You don't need more than a strip of soil, a balcony or a windowsill to green your urban home, says Latha Anantharaman
If I had the space, I would have a garden, some city-dwellers say. On the other hand, a true plant fiend raises a riot of colour in sunshades, windowsills and cracked buckets, topped with a robust pumpkin patch on her corrugated roof.
Small gardening is not all about labour-intensive bonsais. Many of our favourite garden species are shrubs and small trees, and they often flower better in the tight root area and plentiful reflected sunlight of cities. And the exquisite shape and colour of leaves on many small plants, which would be lost in a large garden, show up beautifully in a balcony or windowsill.
Even in a strip of soil along a sunny compound wall, there is room for compact fruit trees such as pomegranate, lemon or drumstick, and for frangipani, bottle-brush, and other small ornamental trees.
Room for blooms
Hibiscus, bougainvillea, duranta, allamanda, oleander and other flowering shrubs can be pruned close or left to grow large, depending on your space. A slow-growing and compact shrub like ixora seldom even needs pruning. Miniature varieties of ixora and Tabernaemontana divaricata (nandiavattai) fit in very tight spaces. Jasmine, clitoria, jacquemontia, quisqualis (Rangoon creeper) and other climbers trellised over a doorway or gate give you lavish fragrance and bloom for the small ground area they take up. If your garden is too shaded for flowers, grow plants that have a dramatic shape or eye-catching leaves, like crotons with curly and streaked leaves or purple-leafed tradescantia.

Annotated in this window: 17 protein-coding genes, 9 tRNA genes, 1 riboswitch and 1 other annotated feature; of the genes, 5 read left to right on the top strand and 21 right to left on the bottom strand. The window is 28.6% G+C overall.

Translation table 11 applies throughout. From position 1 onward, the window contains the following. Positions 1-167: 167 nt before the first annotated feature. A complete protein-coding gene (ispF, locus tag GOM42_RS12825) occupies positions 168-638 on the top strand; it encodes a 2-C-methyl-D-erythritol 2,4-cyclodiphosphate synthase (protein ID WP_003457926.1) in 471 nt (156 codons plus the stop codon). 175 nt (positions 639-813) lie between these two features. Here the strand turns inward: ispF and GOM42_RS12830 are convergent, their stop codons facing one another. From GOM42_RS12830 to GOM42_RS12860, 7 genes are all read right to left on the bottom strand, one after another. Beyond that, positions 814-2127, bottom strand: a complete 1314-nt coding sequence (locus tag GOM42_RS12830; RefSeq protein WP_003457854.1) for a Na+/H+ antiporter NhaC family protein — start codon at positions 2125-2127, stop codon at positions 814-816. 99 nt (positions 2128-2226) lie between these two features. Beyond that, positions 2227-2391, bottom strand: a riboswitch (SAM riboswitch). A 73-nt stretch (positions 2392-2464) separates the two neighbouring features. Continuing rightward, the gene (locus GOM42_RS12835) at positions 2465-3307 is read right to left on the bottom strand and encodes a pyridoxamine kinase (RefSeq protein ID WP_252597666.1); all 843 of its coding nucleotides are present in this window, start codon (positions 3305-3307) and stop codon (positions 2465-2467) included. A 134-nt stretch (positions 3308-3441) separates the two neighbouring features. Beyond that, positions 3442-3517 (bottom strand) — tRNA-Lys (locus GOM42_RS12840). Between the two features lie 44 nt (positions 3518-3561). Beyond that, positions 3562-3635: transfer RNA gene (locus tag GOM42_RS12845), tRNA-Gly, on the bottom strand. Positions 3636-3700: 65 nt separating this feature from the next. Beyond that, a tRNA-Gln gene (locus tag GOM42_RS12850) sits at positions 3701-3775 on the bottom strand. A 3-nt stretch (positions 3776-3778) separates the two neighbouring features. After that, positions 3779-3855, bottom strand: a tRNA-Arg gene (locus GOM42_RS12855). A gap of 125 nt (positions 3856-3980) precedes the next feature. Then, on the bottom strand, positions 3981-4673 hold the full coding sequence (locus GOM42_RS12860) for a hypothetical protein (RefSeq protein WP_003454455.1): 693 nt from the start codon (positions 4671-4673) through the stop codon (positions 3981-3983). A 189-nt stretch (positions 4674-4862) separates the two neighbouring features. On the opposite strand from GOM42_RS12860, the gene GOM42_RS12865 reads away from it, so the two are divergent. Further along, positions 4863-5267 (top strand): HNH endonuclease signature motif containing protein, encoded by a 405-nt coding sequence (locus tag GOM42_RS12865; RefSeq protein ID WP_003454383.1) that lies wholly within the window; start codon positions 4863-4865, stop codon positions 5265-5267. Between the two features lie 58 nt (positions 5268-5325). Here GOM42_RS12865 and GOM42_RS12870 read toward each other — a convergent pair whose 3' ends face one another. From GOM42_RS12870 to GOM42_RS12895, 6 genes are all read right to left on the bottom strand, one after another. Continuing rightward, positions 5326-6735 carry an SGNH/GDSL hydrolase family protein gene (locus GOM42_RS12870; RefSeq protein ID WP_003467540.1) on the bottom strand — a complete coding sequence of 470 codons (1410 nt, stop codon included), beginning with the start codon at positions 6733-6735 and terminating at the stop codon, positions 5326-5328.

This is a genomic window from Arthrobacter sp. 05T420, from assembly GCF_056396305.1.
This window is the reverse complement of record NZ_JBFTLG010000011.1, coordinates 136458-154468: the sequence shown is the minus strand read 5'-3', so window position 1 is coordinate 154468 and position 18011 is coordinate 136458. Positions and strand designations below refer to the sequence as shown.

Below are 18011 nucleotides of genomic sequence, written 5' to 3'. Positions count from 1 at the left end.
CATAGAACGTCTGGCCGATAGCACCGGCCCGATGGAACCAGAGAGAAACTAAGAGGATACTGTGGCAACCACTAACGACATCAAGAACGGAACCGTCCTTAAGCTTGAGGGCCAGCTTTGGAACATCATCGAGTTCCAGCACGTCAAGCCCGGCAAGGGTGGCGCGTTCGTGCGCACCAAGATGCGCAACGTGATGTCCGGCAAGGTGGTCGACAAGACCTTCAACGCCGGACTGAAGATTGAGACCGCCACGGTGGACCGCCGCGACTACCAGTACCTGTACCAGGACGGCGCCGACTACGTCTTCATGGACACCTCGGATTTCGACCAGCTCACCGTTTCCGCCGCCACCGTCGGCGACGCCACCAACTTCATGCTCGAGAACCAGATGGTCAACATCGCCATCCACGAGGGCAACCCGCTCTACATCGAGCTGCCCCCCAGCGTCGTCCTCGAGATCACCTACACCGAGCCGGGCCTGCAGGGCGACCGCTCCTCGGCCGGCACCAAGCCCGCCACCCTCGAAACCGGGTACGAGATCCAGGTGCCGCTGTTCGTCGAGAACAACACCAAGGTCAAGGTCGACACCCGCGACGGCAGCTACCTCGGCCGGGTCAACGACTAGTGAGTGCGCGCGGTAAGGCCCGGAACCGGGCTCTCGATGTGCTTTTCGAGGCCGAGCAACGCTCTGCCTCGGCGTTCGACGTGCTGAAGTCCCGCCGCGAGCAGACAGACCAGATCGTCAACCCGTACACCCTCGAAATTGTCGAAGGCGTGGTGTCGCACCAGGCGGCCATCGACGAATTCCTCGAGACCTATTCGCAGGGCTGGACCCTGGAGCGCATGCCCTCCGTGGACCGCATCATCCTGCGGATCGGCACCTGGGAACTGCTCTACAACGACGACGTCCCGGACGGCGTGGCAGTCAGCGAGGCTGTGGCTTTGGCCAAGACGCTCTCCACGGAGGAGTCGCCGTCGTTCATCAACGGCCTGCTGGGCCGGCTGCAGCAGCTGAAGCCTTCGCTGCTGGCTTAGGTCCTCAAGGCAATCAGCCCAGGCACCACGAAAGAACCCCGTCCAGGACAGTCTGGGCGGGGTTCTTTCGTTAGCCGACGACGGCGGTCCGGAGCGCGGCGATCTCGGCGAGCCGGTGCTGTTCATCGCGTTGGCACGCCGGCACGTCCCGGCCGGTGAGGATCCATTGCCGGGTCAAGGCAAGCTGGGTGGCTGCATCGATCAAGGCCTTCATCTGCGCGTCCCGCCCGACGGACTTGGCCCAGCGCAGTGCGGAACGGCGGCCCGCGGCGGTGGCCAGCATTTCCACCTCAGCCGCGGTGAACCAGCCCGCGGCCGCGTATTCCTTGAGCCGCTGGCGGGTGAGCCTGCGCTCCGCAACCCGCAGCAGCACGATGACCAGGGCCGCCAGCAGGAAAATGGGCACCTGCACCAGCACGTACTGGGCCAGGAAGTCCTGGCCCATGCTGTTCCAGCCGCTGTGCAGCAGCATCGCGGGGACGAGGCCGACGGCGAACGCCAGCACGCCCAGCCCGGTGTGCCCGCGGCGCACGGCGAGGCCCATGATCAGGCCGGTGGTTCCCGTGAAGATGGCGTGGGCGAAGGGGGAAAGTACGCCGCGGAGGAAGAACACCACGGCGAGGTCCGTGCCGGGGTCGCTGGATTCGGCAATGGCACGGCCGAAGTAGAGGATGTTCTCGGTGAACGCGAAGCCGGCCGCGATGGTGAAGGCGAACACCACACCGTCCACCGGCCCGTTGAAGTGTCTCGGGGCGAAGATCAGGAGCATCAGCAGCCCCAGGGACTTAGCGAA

Herbs at the window
A simple kitchen garden can start with curry leaf and coriander in a sunny window or balcony. Also try basil, Coleus aromaticus (karpooravalli), fenugreek, mustard, tulsi and lemon grass, which are tastiest when freshly plucked. Plant them in polybags if you don't want to fuss with pots. Greens and herbs are easiest to grow, but if you have enough sun and space move on to Solanum nigrum (manathakkali), chillies, tomatoes, and other uncomplicated vegetables. Ginger and turmeric will grow even in the shade. On a balcony, you can get denser vegetation by growing plants vertically. Draw climbers and trailers upward using a moss stick, or support them on a mesh of jute strings to form a curtain. Use branched plant stands and hanging pots to make use of the height. Some plants give you extra greenery, like Chlorophytum comosum (spider plant), which puts out “babies” on trailing stems. Grow more than one plant in a pot. A plant with a long stem and a crown of leaves will happily share space with a trailing plant or ground creeper. If only some parts of your balcony get sun, rotate the plants weekly.
In a tiny flat, forget the soil and grow plants in water. Most people grow just “money plants” or philodendron in bottles but syngonium (arrowhead plant), coleus, and a wide variety of other species grow quite lush without soil. Trial and error is the best way to raise them. Take a cutting from any plant you like. Fill pebbles in a container, anchor the cutting in them, and add water. If it doesn't root, try a greener or more woody cutting, or try another species. If the leaves get sparse, move it into the sun. If they go brown, find a cooler and moister spot. Keep mosquitoes out of the water with a square of mesh.
A small garden gives joy even to those who once lived on green acres. When you grow plants in an intimate space, you do your own staking, tying, and watering. You observe their seasons and moods with a newly awakened eye. Best of all, you don't just look out on a pretty garden, you make it happen.
If you must pave part of your garden, leave gaps for water to soak into the soil
Channel kitchen and bath water to your trees and shrubs
Water rationally for a healthy garden rather than a squelching marsh
Instead of replacing plants every season, grow mostly perennials
Never replace soil. Nourish itregularly. Dig a small hole every day to bury your kitchen and garden waste. Within a week, insects and worms will draw its nutrients into the soil